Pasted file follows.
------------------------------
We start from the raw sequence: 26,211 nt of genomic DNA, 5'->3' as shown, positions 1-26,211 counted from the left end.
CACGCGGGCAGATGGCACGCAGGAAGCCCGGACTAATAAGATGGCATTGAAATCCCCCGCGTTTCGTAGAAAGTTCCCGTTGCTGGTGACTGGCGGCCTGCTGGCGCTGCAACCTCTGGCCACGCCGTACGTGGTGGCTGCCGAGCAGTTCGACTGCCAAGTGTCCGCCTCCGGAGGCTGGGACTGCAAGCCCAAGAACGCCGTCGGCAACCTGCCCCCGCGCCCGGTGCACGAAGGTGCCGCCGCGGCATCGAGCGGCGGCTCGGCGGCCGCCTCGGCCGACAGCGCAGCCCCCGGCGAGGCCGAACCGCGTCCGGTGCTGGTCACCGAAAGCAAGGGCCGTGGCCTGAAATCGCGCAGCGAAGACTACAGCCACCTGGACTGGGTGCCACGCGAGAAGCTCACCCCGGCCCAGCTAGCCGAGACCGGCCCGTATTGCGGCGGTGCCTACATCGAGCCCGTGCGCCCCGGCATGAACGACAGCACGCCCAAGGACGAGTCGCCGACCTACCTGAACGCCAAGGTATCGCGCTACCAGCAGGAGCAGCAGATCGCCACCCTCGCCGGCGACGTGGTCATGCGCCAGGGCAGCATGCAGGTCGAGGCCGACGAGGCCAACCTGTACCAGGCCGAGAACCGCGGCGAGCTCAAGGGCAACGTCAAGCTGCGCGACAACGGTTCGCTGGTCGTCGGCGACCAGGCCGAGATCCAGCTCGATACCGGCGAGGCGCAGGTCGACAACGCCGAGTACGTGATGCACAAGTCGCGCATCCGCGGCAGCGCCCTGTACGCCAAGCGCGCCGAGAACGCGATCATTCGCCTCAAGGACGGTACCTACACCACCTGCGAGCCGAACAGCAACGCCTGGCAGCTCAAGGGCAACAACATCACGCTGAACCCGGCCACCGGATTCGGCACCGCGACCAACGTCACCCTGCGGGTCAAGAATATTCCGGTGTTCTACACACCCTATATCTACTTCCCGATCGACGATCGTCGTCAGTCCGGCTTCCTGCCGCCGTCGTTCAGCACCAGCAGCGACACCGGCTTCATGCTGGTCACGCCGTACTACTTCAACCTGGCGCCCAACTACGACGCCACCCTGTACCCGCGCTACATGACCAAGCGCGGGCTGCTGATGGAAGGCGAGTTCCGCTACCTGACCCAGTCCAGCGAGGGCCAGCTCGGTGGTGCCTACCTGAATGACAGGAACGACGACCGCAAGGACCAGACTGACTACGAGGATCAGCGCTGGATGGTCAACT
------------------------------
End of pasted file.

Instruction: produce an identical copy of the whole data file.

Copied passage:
We start from the raw sequence: 26,211 nt of genomic DNA, 5'->3' as shown, positions 1-26,211 counted from the left end.
CACGCGGGCAGATGGCACGCAGGAAGCCCGGACTAATAAGATGGCATTGAAATCCCCCGCGTTTCGTAGAAAGTTCCCGTTGCTGGTGACTGGCGGCCTGCTGGCGCTGCAACCTCTGGCCACGCCGTACGTGGTGGCTGCCGAGCAGTTCGACTGCCAAGTGTCCGCCTCCGGAGGCTGGGACTGCAAGCCCAAGAACGCCGTCGGCAACCTGCCCCCGCGCCCGGTGCACGAAGGTGCCGCCGCGGCATCGAGCGGCGGCTCGGCGGCCGCCTCGGCCGACAGCGCAGCCCCCGGCGAGGCCGAACCGCGTCCGGTGCTGGTCACCGAAAGCAAGGGCCGTGGCCTGAAATCGCGCAGCGAAGACTACAGCCACCTGGACTGGGTGCCACGCGAGAAGCTCACCCCGGCCCAGCTAGCCGAGACCGGCCCGTATTGCGGCGGTGCCTACATCGAGCCCGTGCGCCCCGGCATGAACGACAGCACGCCCAAGGACGAGTCGCCGACCTACCTGAACGCCAAGGTATCGCGCTACCAGCAGGAGCAGCAGATCGCCACCCTCGCCGGCGACGTGGTCATGCGCCAGGGCAGCATGCAGGTCGAGGCCGACGAGGCCAACCTGTACCAGGCCGAGAACCGCGGCGAGCTCAAGGGCAACGTCAAGCTGCGCGACAACGGTTCGCTGGTCGTCGGCGACCAGGCCGAGATCCAGCTCGATACCGGCGAGGCGCAGGTCGACAACGCCGAGTACGTGATGCACAAGTCGCGCATCCGCGGCAGCGCCCTGTACGCCAAGCGCGCCGAGAACGCGATCATTCGCCTCAAGGACGGTACCTACACCACCTGCGAGCCGAACAGCAACGCCTGGCAGCTCAAGGGCAACAACATCACGCTGAACCCGGCCACCGGATTCGGCACCGCGACCAACGTCACCCTGCGGGTCAAGAATATTCCGGTGTTCTACACACCCTATATCTACTTCCCGATCGACGATCGTCGTCAGTCCGGCTTCCTGCCGCCGTCGTTCAGCACCAGCAGCGACACCGGCTTCATGCTGGTCACGCCGTACTACTTCAACCTGGCGCCCAACTACGACGCCACCCTGTACCCGCGCTACATGACCAAGCGCGGGCTGCTGATGGAAGGCGAGTTCCGCTACCTGACCCAGTCCAGCGAGGGCCAGCTCGGTGGTGCCTACCTGAATGACAGGAACGACGACCGCAAGGACCAGACTGACTACGAGGATCAGCGCTGGATGGTCAACT